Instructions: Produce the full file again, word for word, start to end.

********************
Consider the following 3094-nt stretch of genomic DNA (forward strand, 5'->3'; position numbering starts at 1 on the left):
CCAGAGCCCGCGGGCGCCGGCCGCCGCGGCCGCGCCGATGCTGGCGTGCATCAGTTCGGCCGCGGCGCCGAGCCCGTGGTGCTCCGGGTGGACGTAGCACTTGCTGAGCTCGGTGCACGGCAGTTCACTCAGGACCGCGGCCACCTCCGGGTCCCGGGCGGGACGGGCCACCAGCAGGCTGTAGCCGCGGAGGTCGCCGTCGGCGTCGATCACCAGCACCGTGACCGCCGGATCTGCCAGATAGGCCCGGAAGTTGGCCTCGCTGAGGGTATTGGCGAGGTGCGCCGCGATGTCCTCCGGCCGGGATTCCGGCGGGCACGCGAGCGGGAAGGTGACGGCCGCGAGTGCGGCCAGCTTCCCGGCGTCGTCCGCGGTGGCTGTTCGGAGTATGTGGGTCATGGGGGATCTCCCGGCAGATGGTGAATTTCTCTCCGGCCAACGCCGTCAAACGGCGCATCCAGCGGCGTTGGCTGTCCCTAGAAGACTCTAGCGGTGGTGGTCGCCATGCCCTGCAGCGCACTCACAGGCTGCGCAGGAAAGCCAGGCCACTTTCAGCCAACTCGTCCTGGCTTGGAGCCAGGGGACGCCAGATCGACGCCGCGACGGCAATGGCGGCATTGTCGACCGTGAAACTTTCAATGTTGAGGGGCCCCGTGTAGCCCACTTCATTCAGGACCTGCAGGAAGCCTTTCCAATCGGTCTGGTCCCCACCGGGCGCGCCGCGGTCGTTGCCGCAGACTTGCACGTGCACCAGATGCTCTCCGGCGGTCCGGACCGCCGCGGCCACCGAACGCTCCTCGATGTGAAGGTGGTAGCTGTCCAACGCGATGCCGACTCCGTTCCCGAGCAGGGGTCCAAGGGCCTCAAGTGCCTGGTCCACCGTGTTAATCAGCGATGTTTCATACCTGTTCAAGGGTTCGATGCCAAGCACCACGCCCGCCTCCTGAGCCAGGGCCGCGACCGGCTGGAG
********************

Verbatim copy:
Consider the following 3094-nt stretch of genomic DNA (forward strand, 5'->3'; position numbering starts at 1 on the left):
CCAGAGCCCGCGGGCGCCGGCCGCCGCGGCCGCGCCGATGCTGGCGTGCATCAGTTCGGCCGCGGCGCCGAGCCCGTGGTGCTCCGGGTGGACGTAGCACTTGCTGAGCTCGGTGCACGGCAGTTCACTCAGGACCGCGGCCACCTCCGGGTCCCGGGCGGGACGGGCCACCAGCAGGCTGTAGCCGCGGAGGTCGCCGTCGGCGTCGATCACCAGCACCGTGACCGCCGGATCTGCCAGATAGGCCCGGAAGTTGGCCTCGCTGAGGGTATTGGCGAGGTGCGCCGCGATGTCCTCCGGCCGGGATTCCGGCGGGCACGCGAGCGGGAAGGTGACGGCCGCGAGTGCGGCCAGCTTCCCGGCGTCGTCCGCGGTGGCTGTTCGGAGTATGTGGGTCATGGGGGATCTCCCGGCAGATGGTGAATTTCTCTCCGGCCAACGCCGTCAAACGGCGCATCCAGCGGCGTTGGCTGTCCCTAGAAGACTCTAGCGGTGGTGGTCGCCATGCCCTGCAGCGCACTCACAGGCTGCGCAGGAAAGCCAGGCCACTTTCAGCCAACTCGTCCTGGCTTGGAGCCAGGGGACGCCAGATCGACGCCGCGACGGCAATGGCGGCATTGTCGACCGTGAAACTTTCAATGTTGAGGGGCCCCGTGTAGCCCACTTCATTCAGGACCTGCAGGAAGCCTTTCCAATCGGTCTGGTCCCCACCGGGCGCGCCGCGGTCGTTGCCGCAGACTTGCACGTGCACCAGATGCTCTCCGGCGGTCCGGACCGCCGCGGCCACCGAACGCTCCTCGATGTGAAGGTGGTAGCTGTCCAACGCGATGCCGACTCCGTTCCCGAGCAGGGGTCCAAGGGCCTCAAGTGCCTGGTCCACCGTGTTAATCAGCGATGTTTCATACCTGTTCAAGGGTTCGATGCCAAGCACCACGCCCGCCTCCTGAGCCAGGGCCGCGACCGGCTGGAG